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PostPosted: May 5th, 2019, 5:39 pm 
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Many of the old timer books I read as a child warned about porcupines coming in to camp at night and chewing the salt out of the wooden handles.They advised to always secure them safely.Is that an old wives tale? I never even had a single porcupine enter camp.Also I’ve never met anyone who mentioned it happening to them.


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PostPosted: May 5th, 2019, 8:13 pm 
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Not an old wives tale.
Not sure about an ax but they did chew my brake lines when they had a high salt content in the rubber.
Jeff

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PostPosted: May 5th, 2019, 9:41 pm 
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I've heard this same from various sources. I'm sure there is truth to it somewhere along the way, in a time and place where porcupines were common. None of them types of critters near me, just trash pandas now but when I lived i Alberta there fairly common.


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PostPosted: May 6th, 2019, 7:09 am 
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Porcupines like glue too( it has salt in it).. On the Appalachian Trail on a section in Maine I helped maintain, porkies chewed the bottom half of the plywood sided outhouse.

We rebuilt a new outhouse and swathed it in chicken wire That would make a heck of a paddle bag though

https://cottagelife.com/outdoors/porcup ... g-plywood/


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PostPosted: May 6th, 2019, 10:26 am 
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I have friends who used to pack horses into the mountains in the 60's and 70's. One evening they rode into camp and there was a porcupine up in a tree. The man wanted to shoot it with his pistol, just because, but the wife and kids protested and managed to persuade him to leave the poor porcupine alone.

During the night the porcupine came down and ate their reins.

Alan


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PostPosted: May 6th, 2019, 11:40 am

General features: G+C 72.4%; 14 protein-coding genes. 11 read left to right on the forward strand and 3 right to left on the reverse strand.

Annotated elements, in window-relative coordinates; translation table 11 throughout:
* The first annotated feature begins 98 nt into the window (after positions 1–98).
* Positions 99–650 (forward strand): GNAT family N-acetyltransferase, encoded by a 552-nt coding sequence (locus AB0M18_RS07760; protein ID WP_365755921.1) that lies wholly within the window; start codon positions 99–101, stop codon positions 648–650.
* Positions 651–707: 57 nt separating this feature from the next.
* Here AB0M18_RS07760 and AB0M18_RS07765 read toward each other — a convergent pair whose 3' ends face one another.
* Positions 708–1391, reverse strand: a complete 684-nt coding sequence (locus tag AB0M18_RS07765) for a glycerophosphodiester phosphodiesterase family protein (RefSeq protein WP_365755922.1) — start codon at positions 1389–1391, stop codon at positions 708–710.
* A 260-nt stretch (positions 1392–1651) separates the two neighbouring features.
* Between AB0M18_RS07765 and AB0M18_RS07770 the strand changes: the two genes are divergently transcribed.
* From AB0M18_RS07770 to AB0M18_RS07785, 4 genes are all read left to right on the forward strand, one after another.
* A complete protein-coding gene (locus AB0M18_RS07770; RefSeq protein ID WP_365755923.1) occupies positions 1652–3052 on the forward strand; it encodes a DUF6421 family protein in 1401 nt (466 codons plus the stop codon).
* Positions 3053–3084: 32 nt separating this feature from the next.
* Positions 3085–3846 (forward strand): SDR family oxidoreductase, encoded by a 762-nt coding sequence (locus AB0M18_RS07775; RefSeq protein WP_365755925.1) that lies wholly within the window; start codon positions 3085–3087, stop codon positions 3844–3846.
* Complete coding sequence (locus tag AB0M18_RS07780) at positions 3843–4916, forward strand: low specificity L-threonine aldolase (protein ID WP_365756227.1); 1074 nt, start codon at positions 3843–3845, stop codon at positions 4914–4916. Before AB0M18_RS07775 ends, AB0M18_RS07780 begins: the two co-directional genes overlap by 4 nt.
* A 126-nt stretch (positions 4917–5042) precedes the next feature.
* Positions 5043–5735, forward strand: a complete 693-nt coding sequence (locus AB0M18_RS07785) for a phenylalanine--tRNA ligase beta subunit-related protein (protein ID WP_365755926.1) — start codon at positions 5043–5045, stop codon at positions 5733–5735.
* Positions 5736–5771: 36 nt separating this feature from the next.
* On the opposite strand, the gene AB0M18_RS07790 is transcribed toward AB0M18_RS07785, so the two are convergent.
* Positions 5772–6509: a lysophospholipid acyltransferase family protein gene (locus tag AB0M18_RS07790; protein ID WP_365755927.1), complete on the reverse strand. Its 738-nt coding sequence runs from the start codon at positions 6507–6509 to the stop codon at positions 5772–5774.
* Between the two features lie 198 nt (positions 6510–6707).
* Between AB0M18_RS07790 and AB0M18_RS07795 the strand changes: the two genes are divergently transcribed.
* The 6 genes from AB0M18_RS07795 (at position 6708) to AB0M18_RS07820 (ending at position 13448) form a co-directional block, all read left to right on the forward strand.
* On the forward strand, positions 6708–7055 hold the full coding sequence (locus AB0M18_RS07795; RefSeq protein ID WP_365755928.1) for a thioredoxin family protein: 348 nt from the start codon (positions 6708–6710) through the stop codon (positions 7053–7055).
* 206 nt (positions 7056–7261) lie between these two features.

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I have never witnessed this personally but have heard stories about it. Perhaps they are not in abundance as they once were or not as noticeable as other varmint are. I have never taken precautions for Porcupines before, but i guess I will give it some thought when I tote my $300 axe into the backcountry :D

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PostPosted: May 6th, 2019, 4:49 pm 
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Complaints about porcupine damage to tools, vehicles, structures, and maple trees were common in Vermont when I was growing up in the 1970s. Since then the population of the fisher (aka 'fisher cat', I think it is the pekan in Canadian French) has rebounded, and porcupines and porcupine damage are much scarcer. Fishers are one of the few effective predators of porcupines, and had been nearly eliminated during the 19th century by fur trapping and habitat loss. - K


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PostPosted: May 6th, 2019, 4:57 pm 
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In Ontario, BC, the Yukon, and Alberta, I've personally seen the results of porcupines chewing axe handles, rifle stocks, paddles, snowshoes, and in one unfortunate incident in the Ogilvie Range in Yukon, we had to medevac a sorry soul who neglected to look into the hole in a 3 hole outhouse, before he was heavily quilled in the groin area, by one that was inside the frame chewing on the rim of the hole.

It's no wives tale that they will come into camp and chew on things that they find salty.
When tripping, my axe and shotgun are in my tent at night, and my paddles rest outside the tent but under the fly, and whenever I use a Woody (outhouse), I always check inside the frame for those prickly rodents.

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PostPosted: May 7th, 2019, 1:38 am